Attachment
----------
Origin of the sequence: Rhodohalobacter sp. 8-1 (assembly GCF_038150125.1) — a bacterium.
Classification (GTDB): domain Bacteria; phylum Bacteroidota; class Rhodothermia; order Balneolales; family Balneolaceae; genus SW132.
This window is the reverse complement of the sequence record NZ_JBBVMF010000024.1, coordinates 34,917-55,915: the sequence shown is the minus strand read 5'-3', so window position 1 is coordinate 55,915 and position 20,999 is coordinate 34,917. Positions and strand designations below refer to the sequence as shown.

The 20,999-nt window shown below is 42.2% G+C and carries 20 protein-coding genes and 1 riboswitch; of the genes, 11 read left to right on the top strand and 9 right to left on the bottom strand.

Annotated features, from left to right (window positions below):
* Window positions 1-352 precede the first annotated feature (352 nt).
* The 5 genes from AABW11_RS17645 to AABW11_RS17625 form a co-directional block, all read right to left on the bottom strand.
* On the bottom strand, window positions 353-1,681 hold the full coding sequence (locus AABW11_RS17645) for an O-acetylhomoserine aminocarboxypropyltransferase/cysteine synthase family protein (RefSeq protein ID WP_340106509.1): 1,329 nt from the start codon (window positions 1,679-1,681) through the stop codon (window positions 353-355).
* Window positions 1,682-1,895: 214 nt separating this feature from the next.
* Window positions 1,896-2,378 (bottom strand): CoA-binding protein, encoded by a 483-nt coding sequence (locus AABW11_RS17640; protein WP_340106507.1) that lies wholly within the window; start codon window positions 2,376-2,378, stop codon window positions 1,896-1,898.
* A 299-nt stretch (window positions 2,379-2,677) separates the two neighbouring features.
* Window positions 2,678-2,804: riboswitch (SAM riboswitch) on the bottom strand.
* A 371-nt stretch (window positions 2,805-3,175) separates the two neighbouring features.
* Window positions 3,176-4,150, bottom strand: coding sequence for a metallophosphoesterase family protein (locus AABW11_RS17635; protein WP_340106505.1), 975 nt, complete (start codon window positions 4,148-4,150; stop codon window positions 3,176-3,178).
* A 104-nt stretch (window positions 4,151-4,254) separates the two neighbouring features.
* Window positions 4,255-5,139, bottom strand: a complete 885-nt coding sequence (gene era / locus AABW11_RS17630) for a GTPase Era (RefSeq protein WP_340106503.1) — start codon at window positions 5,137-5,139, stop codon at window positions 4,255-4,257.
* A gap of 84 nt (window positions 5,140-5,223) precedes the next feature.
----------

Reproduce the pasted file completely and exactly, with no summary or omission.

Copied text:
Origin of the sequence: Rhodohalobacter sp. 8-1 (assembly GCF_038150125.1) — a bacterium.
Classification (GTDB): domain Bacteria; phylum Bacteroidota; class Rhodothermia; order Balneolales; family Balneolaceae; genus SW132.
This window is the reverse complement of the sequence record NZ_JBBVMF010000024.1, coordinates 34,917-55,915: the sequence shown is the minus strand read 5'-3', so window position 1 is coordinate 55,915 and position 20,999 is coordinate 34,917. Positions and strand designations below refer to the sequence as shown.

The 20,999-nt window shown below is 42.2% G+C and carries 20 protein-coding genes and 1 riboswitch; of the genes, 11 read left to right on the top strand and 9 right to left on the bottom strand.

Annotated features, from left to right (window positions below):
* Window positions 1-352 precede the first annotated feature (352 nt).
* The 5 genes from AABW11_RS17645 to AABW11_RS17625 form a co-directional block, all read right to left on the bottom strand.
* On the bottom strand, window positions 353-1,681 hold the full coding sequence (locus AABW11_RS17645) for an O-acetylhomoserine aminocarboxypropyltransferase/cysteine synthase family protein (RefSeq protein ID WP_340106509.1): 1,329 nt from the start codon (window positions 1,679-1,681) through the stop codon (window positions 353-355).
* Window positions 1,682-1,895: 214 nt separating this feature from the next.
* Window positions 1,896-2,378 (bottom strand): CoA-binding protein, encoded by a 483-nt coding sequence (locus AABW11_RS17640; protein WP_340106507.1) that lies wholly within the window; start codon window positions 2,376-2,378, stop codon window positions 1,896-1,898.
* A 299-nt stretch (window positions 2,379-2,677) separates the two neighbouring features.
* Window positions 2,678-2,804: riboswitch (SAM riboswitch) on the bottom strand.
* A 371-nt stretch (window positions 2,805-3,175) separates the two neighbouring features.
* Window positions 3,176-4,150, bottom strand: coding sequence for a metallophosphoesterase family protein (locus AABW11_RS17635; protein WP_340106505.1), 975 nt, complete (start codon window positions 4,148-4,150; stop codon window positions 3,176-3,178).
* A 104-nt stretch (window positions 4,151-4,254) separates the two neighbouring features.
* Window positions 4,255-5,139, bottom strand: a complete 885-nt coding sequence (gene era / locus AABW11_RS17630) for a GTPase Era (RefSeq protein WP_340106503.1) — start codon at window positions 5,137-5,139, stop codon at window positions 4,255-4,257.
* A gap of 84 nt (window positions 5,140-5,223) precedes the next feature.